Published - 27 April 2021, UK
What is the Dark Web, how do I access it, and what is found on Dark Web websites?
The dark web is part of the internet that isn't visible to search engines and requires the use of an anonymizing browser. It consists of a hidden collective of internet sites which can be helpful in both legal and illegal applications.
By Sonia Older
What is the Dark Web?
The internet has revolutionised all parts of our lives and businesses. But such a useful and important tool has, of course, also been harnessed for criminal or darker activity.
The Dark Web is an additional, unmonitored layer to the internet where scammers, hackers and criminals can buy and sell personal details, illegal activities and products or simply trade information that they shouldn’t!
And yes, most of it is pretty unsavoury.
Who created Dark Web websites?
Strangely the original Tor technology that has allowed Dark Web websites to flourish was created by the US Military so that spies could trade information anonymously.
The function of being able to hide yourself behind various secret levels means you can hide your intent and identity, making it ideal for intelligence work and useful if you are behind a firewall that doesn’t allow you to communicate freely.
But it’s also ideal for criminal activity.
How do you access the Dark Web?
So how do you access the Dark Web? This additional layer is part of the Deep Web, an area of the internet that cannot be found using traditional search engines and that is usually encrypted or password-protected. Not all of the Deep Web is dark - your bank details for example are stored in the Deep Web - but all of the Dark Web is deep!
The Dark Web is accessible via readily-available browsers, the most popular being the Onion Router (or Tor) because of its layers of encryption. Tor now hosts over 30,000 sites.
Why should I be concerned about the Dark Web?
You may believe that the Dark Web has nothing to do with you. But you’d be wrong.
You can guarantee that you or the company you work for or own has had some exposure to the Dark Web. Passwords, credit card information, National Insurance numbers, home addresses, staff details and other sensitive data will be held there and all up for sale. The kind of information you don’t want to fall into the wrong hands and that if sold could do untold damage to businesses - including data breaches, fraud and cyber crime.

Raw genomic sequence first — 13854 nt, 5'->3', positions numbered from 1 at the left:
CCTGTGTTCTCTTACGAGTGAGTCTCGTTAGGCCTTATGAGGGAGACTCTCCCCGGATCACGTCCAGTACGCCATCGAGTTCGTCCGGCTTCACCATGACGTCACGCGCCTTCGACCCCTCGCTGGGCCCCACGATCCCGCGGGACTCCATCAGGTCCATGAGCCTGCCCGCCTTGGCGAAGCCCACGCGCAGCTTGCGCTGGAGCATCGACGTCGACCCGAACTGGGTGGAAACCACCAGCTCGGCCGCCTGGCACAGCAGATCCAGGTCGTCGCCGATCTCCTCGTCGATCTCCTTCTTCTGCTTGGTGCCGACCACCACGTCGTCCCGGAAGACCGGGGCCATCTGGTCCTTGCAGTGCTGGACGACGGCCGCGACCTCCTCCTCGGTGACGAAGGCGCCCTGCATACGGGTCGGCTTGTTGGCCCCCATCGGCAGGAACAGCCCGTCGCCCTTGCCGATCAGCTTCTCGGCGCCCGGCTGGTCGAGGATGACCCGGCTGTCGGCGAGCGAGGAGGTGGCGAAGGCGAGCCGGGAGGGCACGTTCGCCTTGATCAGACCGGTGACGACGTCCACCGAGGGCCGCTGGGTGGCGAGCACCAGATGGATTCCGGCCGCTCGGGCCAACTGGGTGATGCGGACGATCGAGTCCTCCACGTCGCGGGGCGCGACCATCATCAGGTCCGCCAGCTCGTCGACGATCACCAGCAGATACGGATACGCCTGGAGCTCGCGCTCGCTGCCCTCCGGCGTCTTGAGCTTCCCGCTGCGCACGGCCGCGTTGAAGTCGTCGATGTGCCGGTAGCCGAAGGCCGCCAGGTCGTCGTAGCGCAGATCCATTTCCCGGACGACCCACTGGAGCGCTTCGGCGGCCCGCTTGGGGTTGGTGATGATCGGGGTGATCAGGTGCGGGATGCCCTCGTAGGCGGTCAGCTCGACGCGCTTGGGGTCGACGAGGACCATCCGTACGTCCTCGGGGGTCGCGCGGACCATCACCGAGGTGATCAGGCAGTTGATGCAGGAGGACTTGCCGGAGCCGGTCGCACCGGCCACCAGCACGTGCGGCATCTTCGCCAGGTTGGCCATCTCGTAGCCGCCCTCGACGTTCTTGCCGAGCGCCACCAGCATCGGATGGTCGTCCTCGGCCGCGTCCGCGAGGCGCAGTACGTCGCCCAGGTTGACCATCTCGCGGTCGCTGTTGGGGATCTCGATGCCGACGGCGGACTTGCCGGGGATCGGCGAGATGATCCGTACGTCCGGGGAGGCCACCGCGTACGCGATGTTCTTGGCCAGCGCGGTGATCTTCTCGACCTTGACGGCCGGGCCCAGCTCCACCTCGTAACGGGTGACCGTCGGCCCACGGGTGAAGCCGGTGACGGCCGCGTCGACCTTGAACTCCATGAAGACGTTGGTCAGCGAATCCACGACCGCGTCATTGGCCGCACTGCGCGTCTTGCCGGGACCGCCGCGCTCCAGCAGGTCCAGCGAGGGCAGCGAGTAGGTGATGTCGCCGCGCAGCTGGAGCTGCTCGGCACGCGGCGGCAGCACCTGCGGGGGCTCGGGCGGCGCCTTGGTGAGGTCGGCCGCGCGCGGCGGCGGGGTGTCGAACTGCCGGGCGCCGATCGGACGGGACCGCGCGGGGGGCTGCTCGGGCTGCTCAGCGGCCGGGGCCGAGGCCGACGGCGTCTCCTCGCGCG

According the Federation of Small Businesses, small businesses in the UK are collectively subject to almost 10,000 cyber-attacks a day! The annual cost of such attacks to the small business community is estimated to be £4.5 billion, with the average cost of an individual attack put at £1,300.
What can I do about my company’s exposure on the Dark Web?
Don’t let the dark side of the internet threaten your business. A simple search of your exposure will reveal what Dark Web data is available so that you can address the threat and make changes to render the information useless.
For example, the Dark Web Monitoring service in the Focus Group Cyber Protect package can provide a full report on your company’s exposure on the Dark Web and work with you to neutralise the danger.
From then on, we will monitor your domain continuously and alert you when a breach has been made. This ensures passwords and payment details can be changed before they are sold or used maliciously… stopping scammers in their tracks!
Laurence Glen, Head of IT at Focus Group, says:
"There’s no doubt that Dark Web protection and monitoring has to be taken into consideration by any company addressing their online threat. Just because you don’t use the Dark Web yourself you can’t assume that you haven’t been exposed to it.
However, don’t be scared, it’s easy for us to reach down and pull out the dangerous data held there so that your company can’t be exploited by scammers, hackers or dangerous malware. Here are Focus Group we have an expert team of cyber security experts who can do this all for you, ensuring your information is safe and secure from cyber crime."